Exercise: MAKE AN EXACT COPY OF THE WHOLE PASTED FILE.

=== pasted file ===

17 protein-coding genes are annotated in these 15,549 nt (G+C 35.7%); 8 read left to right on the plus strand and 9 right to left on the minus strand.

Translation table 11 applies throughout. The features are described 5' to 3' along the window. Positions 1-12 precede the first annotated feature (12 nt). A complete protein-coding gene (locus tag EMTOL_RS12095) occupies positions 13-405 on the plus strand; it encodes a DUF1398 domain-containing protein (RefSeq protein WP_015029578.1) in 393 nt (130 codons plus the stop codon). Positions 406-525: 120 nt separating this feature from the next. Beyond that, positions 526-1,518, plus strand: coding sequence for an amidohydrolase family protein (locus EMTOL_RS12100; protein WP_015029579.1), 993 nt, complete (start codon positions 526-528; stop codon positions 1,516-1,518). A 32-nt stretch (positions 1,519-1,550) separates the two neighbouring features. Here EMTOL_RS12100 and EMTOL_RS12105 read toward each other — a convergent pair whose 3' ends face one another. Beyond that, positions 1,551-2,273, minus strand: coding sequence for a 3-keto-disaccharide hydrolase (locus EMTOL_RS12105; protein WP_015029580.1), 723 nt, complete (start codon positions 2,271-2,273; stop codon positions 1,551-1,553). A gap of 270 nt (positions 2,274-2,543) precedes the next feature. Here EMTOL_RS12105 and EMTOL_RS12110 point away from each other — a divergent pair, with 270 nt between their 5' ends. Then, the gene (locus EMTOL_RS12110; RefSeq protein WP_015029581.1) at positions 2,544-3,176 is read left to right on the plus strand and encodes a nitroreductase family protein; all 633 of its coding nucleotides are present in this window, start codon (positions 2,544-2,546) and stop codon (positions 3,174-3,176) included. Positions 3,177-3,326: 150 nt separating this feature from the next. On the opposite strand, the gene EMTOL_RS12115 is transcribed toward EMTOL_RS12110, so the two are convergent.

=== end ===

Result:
17 protein-coding genes are annotated in these 15,549 nt (G+C 35.7%); 8 read left to right on the plus strand and 9 right to left on the minus strand.

Translation table 11 applies throughout. The features are described 5' to 3' along the window. Positions 1-12 precede the first annotated feature (12 nt). A complete protein-coding gene (locus tag EMTOL_RS12095) occupies positions 13-405 on the plus strand; it encodes a DUF1398 domain-containing protein (RefSeq protein WP_015029578.1) in 393 nt (130 codons plus the stop codon). Positions 406-525: 120 nt separating this feature from the next. Beyond that, positions 526-1,518, plus strand: coding sequence for an amidohydrolase family protein (locus EMTOL_RS12100; protein WP_015029579.1), 993 nt, complete (start codon positions 526-528; stop codon positions 1,516-1,518). A 32-nt stretch (positions 1,519-1,550) separates the two neighbouring features. Here EMTOL_RS12100 and EMTOL_RS12105 read toward each other — a convergent pair whose 3' ends face one another. Beyond that, positions 1,551-2,273, minus strand: coding sequence for a 3-keto-disaccharide hydrolase (locus EMTOL_RS12105; protein WP_015029580.1), 723 nt, complete (start codon positions 2,271-2,273; stop codon positions 1,551-1,553). A gap of 270 nt (positions 2,274-2,543) precedes the next feature. Here EMTOL_RS12105 and EMTOL_RS12110 point away from each other — a divergent pair, with 270 nt between their 5' ends. Then, the gene (locus EMTOL_RS12110; RefSeq protein WP_015029581.1) at positions 2,544-3,176 is read left to right on the plus strand and encodes a nitroreductase family protein; all 633 of its coding nucleotides are present in this window, start codon (positions 2,544-2,546) and stop codon (positions 3,174-3,176) included. Positions 3,177-3,326: 150 nt separating this feature from the next. On the opposite strand, the gene EMTOL_RS12115 is transcribed toward EMTOL_RS12110, so the two are convergent.